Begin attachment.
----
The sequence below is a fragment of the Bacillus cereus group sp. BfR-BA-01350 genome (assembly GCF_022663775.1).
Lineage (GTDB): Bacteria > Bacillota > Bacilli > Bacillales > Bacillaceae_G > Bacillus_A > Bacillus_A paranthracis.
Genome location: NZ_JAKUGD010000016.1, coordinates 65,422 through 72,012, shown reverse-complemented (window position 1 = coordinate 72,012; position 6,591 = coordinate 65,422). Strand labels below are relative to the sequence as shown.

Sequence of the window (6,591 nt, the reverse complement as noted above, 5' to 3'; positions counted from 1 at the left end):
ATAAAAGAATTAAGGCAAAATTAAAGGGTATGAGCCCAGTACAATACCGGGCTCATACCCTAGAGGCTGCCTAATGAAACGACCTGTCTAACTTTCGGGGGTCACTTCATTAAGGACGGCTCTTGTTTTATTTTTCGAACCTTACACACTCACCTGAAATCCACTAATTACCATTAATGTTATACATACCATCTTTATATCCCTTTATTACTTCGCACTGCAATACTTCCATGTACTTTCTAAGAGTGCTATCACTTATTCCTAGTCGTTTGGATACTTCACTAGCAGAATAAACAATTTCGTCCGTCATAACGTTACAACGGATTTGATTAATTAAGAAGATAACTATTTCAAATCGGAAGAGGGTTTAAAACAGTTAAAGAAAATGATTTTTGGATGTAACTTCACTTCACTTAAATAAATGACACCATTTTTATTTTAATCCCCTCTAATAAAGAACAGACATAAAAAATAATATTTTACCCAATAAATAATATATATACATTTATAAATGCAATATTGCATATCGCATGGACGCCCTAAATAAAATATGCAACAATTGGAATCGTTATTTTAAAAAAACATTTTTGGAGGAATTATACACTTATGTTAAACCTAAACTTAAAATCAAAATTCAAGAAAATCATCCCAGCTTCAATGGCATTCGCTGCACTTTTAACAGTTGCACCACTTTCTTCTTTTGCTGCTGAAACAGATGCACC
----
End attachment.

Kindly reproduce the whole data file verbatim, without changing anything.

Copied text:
The sequence below is a fragment of the Bacillus cereus group sp. BfR-BA-01350 genome (assembly GCF_022663775.1).
Lineage (GTDB): Bacteria > Bacillota > Bacilli > Bacillales > Bacillaceae_G > Bacillus_A > Bacillus_A paranthracis.
Genome location: NZ_JAKUGD010000016.1, coordinates 65,422 through 72,012, shown reverse-complemented (window position 1 = coordinate 72,012; position 6,591 = coordinate 65,422). Strand labels below are relative to the sequence as shown.

Sequence of the window (6,591 nt, the reverse complement as noted above, 5' to 3'; positions counted from 1 at the left end):
ATAAAAGAATTAAGGCAAAATTAAAGGGTATGAGCCCAGTACAATACCGGGCTCATACCCTAGAGGCTGCCTAATGAAACGACCTGTCTAACTTTCGGGGGTCACTTCATTAAGGACGGCTCTTGTTTTATTTTTCGAACCTTACACACTCACCTGAAATCCACTAATTACCATTAATGTTATACATACCATCTTTATATCCCTTTATTACTTCGCACTGCAATACTTCCATGTACTTTCTAAGAGTGCTATCACTTATTCCTAGTCGTTTGGATACTTCACTAGCAGAATAAACAATTTCGTCCGTCATAACGTTACAACGGATTTGATTAATTAAGAAGATAACTATTTCAAATCGGAAGAGGGTTTAAAACAGTTAAAGAAAATGATTTTTGGATGTAACTTCACTTCACTTAAATAAATGACACCATTTTTATTTTAATCCCCTCTAATAAAGAACAGACATAAAAAATAATATTTTACCCAATAAATAATATATATACATTTATAAATGCAATATTGCATATCGCATGGACGCCCTAAATAAAATATGCAACAATTGGAATCGTTATTTTAAAAAAACATTTTTGGAGGAATTATACACTTATGTTAAACCTAAACTTAAAATCAAAATTCAAGAAAATCATCCCAGCTTCAATGGCATTCGCTGCACTTTTAACAGTTGCACCACTTTCTTCTTTTGCTGCTGAAACAGATGCACC